Before I open up a new planner book with “2011” marked across its pages, I’d like to squeeze one last post into 2010- A New York-Style Soft Pretzels Recipe. It’s the kind of recipe that many people crave after visiting the busy streets of New York. It’s the kind of recipe that a native New Yorker would crave after moving into middle-of-nowhere New Jersey (at least in my case). It’s the pretzel that I remember my parents buying my sister and I when we were younger.
During the summer months, my sister and I would ask our parents for the full-of-sugar snow cones sold by elderly men scraping at huge blocks of ice at carts bombarded with lines of sweating people holding dollar bills in their hands. During the winter months, my sister and I would ask our parents for the warm, butter, soft pretzels sold on every corner between Penn Station and Times Square.
Have you ever bought something from a pretzel vendor? It’s as if a drug deal is going down, but with pretzels. “I’d like some of your finest crack a pretzel please.” And then, you take a couple bucks out of your pocket, hand it to the pretzel dealer vendor, and he hands you a nice warm pretzel. You pick up the yellow bottle placed in front of you, squeeze a generous amount of fluorescent yellow mustard around the entire pretzel, and make your merry way around New York City, while the pretzel kindly (because pretzels can be kind, just like humans and cats) warms your fingers, as your other hand hides in your coat pocket from the gelid winter breeze.
After craving pretzels, I decided that it was time to re-create them at home, but with less salt. And I was quite pleased with the results. The color and the taste were spot-on.
New York-Style Soft Pretzels Recipe
Adapted from Martha Stewart
When it comes to making any bread dough, I do everything by hand. No machinery is needed for this recipe, but if you are short on time, or don’t have the energy to knead for a good 5-10 minutes, I’ve included instructions on how to make the dough in a stand mixer.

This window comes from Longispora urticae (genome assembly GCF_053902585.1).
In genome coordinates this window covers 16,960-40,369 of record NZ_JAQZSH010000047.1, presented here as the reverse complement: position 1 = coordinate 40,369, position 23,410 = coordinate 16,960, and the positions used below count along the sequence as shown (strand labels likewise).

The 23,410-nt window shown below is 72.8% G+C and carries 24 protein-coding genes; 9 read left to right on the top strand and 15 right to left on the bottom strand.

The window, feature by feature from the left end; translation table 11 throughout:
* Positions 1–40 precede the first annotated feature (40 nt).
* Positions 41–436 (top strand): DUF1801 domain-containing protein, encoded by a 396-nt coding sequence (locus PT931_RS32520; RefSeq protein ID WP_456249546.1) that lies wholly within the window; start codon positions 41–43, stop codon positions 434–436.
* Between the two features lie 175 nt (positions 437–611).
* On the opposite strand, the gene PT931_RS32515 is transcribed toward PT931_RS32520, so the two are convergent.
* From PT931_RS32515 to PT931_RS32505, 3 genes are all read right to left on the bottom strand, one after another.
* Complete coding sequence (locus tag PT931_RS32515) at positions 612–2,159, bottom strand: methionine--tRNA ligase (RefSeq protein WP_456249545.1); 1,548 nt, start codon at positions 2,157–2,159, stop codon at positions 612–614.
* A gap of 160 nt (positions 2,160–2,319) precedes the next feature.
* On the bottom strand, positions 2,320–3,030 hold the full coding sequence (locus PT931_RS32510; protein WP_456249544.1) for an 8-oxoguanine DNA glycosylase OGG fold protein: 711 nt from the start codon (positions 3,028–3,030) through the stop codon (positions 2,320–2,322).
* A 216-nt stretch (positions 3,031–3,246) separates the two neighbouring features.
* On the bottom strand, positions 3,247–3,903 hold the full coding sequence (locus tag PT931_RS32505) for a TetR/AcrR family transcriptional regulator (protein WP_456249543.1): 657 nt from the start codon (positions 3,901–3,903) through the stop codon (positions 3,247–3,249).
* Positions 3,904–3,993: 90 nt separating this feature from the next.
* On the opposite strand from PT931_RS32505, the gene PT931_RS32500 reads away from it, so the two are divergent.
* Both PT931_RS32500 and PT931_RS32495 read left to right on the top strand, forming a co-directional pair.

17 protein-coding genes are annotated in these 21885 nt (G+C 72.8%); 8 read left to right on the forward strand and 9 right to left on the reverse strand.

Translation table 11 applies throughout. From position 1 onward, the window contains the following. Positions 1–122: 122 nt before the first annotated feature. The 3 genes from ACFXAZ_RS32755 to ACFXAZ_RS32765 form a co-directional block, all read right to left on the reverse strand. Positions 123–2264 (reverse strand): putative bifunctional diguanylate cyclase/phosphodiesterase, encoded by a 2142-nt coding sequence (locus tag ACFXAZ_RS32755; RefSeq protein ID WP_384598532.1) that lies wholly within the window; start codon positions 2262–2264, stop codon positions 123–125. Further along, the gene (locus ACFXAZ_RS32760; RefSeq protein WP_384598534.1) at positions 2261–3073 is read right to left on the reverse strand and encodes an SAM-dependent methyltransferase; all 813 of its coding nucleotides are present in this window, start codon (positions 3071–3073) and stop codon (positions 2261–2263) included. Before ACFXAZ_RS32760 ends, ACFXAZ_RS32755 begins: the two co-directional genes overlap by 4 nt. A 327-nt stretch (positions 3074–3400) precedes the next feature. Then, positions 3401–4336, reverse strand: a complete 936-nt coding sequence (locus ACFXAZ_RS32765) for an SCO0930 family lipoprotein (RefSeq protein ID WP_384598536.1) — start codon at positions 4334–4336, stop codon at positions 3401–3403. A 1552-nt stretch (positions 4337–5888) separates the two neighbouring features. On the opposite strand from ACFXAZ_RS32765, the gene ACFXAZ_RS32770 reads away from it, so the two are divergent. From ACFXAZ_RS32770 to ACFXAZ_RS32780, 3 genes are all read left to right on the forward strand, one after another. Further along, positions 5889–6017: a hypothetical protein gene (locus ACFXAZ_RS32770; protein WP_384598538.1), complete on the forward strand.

When measuring the flour for the dough, I used a scale (if you don’t have one, it’s time to make the best $25 investment you will ever make). If you do not own a scale, when measuring the flour, be sure not to compact the flour into the measuring cup; fluff the flour in its container and spoon it [lightly] into the measuring cup, and use the back of a knife (or a spatula) to level the flour. Do not tap the sides of the measuring cup, as this will also compact the flour.
For shaping the pretzels, refer to the four photos in the blog post.
2 ¼ teaspoons (¼ ounces; 1 envelope) active dry yeast
⅛ teaspoon fine grain sea salt
2 teaspoons (8 grams) granulated sugar
1 cup (8 fl. oz) warm water (100º to 110ºF)
1 cup (128 grams) Bread Flour
2 cups (256 grams) All-Purpose Flour
2 tablespoons salted butter, softened
Vegetable oil, for bowl and baking sheets
¼ cup (72 grams) baking soda
1 ½ tablespoon granulated sugar
1 tablespoon pretzel salt / course grain sea salt
1 teaspoon water
Mix yeast, sea salt, sugar, and warm water in a small bowl, whisking until sugar dissolves. Let stand until foamy, about 5 to 10 minutes (Kamran Note: I let it sit for about 8 minutes).
Place flour into a large bowl. Using two butter knives, a pastry cutter, or your fingertips, cut the butter into the flour until the mixture resembles coarse crumbs.
Slowly pour yeast mixture over flour mixture, stirring with a wooden spoon or your hands to combine. Using your hands, gather dough together. Turn dough onto a lightly floured surface, and knead until it is no longer sticky, about 5 minutes.
Lightly brush a large bowl with oil and turn the dough to coat. Cover with plastic, and let rise in a warm place, until the dough has doubled in size. About 1 hour. (Kamran note: If you want, you can place the bowl of dough in the refrigerator over night)
Cut dough into 12 equal pieces, and roll each into an 18-inch rope. Form a U shape with 1 rope, and twist ends together twice. Fold twisted portions backward along center of U shape to form a circle, then gently press ends of rope onto dough to seal. Transfer to an oiled baking sheet, and repeat. Let rise for 20 minutes.
Preheat oven to 475ºF.
Bring a large pot of water to a boil, and add baking soda and 1 ½ tablespoons granulated sugar. Boil pretzels in batches until puffed and slightly shiny, about 30 seconds a side. Transfer to wire racks to drain.Place pretzels on an oiled baking sheet. Mix the 1 teaspoon water and egg in a small bowl. Brush each pretzel with the egg wash. Sprinkle the with the pretzel salt or course grain sea salt (I used the latter).
Bake until golden brown and cooked through, about 15 minutes. Pretzels will keep, uncovered at room temperature for up to 12 hours.
Re-warm in a 250-degree oven if desired, toast the pretzels on a toaster, and served with mustards.